The Death of ROI?

Like any investment, risk must be taken into consideration. Generally, the higher the risk, the higher the corresponding returns. Determining the risk factor for your IT investment serves three critical purposes. First, it provides a “sanity check” of the overall investment. If there is very high risk and very little value generated by that risk, the investment should be rethought or scrapped.

Second, it helps ensure the investment fits into your overall IT strategy. Too many high-risk projects spells potential disaster. Consistent spending on extremely safe projects might leave the door open to competitors. Finally, being forced to quantify risk helps identify potential pitfalls, and develop appropriate countermeasures.

Completing these four steps in concert with the rest of your organization helps develop agreement around what a particular IT investment should accomplish, how its progress can be measured, and what the value to the business should be. Understanding the risk of the investment ensures it fits in with the overall IT and corporate strategy and improves the understanding of potential pitfalls.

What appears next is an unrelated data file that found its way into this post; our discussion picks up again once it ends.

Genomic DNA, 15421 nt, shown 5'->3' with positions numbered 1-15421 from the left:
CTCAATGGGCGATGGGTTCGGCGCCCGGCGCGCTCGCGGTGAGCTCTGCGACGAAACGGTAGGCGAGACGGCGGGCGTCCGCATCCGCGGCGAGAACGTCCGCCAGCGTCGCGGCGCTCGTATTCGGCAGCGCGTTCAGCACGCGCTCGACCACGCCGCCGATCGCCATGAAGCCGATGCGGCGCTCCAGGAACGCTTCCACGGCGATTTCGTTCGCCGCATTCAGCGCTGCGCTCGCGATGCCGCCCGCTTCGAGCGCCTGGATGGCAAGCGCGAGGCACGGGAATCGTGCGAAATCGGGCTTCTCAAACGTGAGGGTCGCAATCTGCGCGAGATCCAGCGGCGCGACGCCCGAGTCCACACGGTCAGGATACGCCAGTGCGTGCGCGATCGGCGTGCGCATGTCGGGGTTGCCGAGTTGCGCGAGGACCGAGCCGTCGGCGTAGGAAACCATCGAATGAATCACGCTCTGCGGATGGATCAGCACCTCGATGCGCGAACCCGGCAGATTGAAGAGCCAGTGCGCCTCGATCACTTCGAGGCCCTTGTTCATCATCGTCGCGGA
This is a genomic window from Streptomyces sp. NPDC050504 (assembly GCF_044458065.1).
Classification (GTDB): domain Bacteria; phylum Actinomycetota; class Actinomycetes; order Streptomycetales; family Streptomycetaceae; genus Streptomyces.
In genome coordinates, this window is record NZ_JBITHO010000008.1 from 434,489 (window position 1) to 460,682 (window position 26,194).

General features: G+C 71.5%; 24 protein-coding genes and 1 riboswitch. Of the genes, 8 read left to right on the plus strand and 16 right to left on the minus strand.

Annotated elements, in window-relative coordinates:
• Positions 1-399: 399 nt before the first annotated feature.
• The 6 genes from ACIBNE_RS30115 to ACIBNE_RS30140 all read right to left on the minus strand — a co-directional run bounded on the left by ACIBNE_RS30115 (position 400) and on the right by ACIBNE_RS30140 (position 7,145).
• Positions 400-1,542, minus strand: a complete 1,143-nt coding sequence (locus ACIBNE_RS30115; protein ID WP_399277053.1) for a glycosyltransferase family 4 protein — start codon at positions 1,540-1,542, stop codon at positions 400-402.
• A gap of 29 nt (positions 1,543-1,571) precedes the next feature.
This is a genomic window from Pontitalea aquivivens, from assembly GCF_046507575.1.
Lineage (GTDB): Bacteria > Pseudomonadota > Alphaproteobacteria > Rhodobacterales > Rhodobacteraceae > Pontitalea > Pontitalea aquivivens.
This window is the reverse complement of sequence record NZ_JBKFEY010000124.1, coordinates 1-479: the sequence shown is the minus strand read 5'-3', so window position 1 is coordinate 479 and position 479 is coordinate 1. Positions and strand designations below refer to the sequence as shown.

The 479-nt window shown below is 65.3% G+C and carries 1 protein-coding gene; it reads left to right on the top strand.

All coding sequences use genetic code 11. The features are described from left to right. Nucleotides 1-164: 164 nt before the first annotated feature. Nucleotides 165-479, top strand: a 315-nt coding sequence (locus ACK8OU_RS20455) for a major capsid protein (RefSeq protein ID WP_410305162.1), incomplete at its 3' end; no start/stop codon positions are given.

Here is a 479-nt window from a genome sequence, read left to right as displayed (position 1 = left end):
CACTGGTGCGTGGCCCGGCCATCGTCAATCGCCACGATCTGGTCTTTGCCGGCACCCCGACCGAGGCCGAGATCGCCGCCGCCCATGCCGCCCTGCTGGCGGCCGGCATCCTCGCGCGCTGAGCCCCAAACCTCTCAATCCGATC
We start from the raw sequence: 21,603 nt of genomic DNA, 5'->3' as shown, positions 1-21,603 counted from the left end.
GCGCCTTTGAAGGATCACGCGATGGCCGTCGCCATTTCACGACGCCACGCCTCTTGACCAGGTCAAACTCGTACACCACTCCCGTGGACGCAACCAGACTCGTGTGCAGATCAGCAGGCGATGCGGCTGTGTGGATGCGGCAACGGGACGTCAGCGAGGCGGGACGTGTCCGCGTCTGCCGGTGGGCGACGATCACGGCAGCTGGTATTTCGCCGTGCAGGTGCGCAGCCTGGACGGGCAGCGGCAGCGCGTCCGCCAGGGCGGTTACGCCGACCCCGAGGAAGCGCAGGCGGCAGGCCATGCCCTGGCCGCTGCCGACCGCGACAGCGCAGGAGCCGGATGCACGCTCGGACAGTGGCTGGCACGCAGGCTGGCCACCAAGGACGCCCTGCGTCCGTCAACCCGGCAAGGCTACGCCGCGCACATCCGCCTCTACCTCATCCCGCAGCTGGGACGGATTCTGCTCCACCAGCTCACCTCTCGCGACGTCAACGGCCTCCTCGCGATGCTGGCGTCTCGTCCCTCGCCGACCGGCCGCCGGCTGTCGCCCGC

When the value of the project is presented in concert with its risk profile, IT spending is no longer a game of fuzzy math or a list of immeasurable benefits and assurances from the CIO to just “trust us on this one.” This aligns IT with other corporate investment decisions, where ROI is rarely predictable and intangibles must also have some representative value.

Patrick Gray is the founder and president of Prevoyance Group, located in Harrison, NY. Prevoyance Group provides strategic IT consulting services. Past clients include Gillette, Pitney Bowes, OfficeMax and several other Fortune 500 and 1000 companies. Patrick can be reached at [email protected].